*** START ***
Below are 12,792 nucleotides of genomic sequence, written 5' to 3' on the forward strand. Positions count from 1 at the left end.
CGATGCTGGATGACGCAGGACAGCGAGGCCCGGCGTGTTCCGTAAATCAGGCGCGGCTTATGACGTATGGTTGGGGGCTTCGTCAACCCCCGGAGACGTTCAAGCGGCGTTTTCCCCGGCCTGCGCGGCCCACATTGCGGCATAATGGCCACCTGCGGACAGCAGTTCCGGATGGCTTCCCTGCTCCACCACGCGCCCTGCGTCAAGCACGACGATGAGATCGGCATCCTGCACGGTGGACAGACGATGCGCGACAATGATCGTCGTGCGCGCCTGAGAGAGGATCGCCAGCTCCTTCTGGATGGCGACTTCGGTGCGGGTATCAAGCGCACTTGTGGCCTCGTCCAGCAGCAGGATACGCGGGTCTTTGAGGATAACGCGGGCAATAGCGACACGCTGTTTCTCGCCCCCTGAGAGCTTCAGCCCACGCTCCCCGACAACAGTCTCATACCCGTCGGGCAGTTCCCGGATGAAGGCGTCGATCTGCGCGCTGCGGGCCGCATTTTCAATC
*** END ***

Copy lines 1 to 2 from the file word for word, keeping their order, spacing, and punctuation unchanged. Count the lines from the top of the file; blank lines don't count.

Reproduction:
Below are 12,792 nucleotides of genomic sequence, written 5' to 3' on the forward strand. Positions count from 1 at the left end.
CGATGCTGGATGACGCAGGACAGCGAGGCCCGGCGTGTTCCGTAAATCAGGCGCGGCTTATGACGTATGGTTGGGGGCTTCGTCAACCCCCGGAGACGTTCAAGCGGCGTTTTCCCCGGCCTGCGCGGCCCACATTGCGGCATAATGGCCACCTGCGGACAGCAGTTCCGGATGGCTTCCCTGCTCCACCACGCGCCCTGCGTCAAGCACGACGATGAGATCGGCATCCTGCACGGTGGACAGACGATGCGCGACAATGATCGTCGTGCGCGCCTGAGAGAGGATCGCCAGCTCCTTCTGGATGGCGACTTCGGTGCGGGTATCAAGCGCACTTGTGGCCTCGTCCAGCAGCAGGATACGCGGGTCTTTGAGGATAACGCGGGCAATAGCGACACGCTGTTTCTCGCCCCCTGAGAGCTTCAGCCCACGCTCCCCGACAACAGTCTCATACCCGTCGGGCAGTTCCCGGATGAAGGCGTCGATCTGCGCGCTGCGGGCCGCATTTTCAATC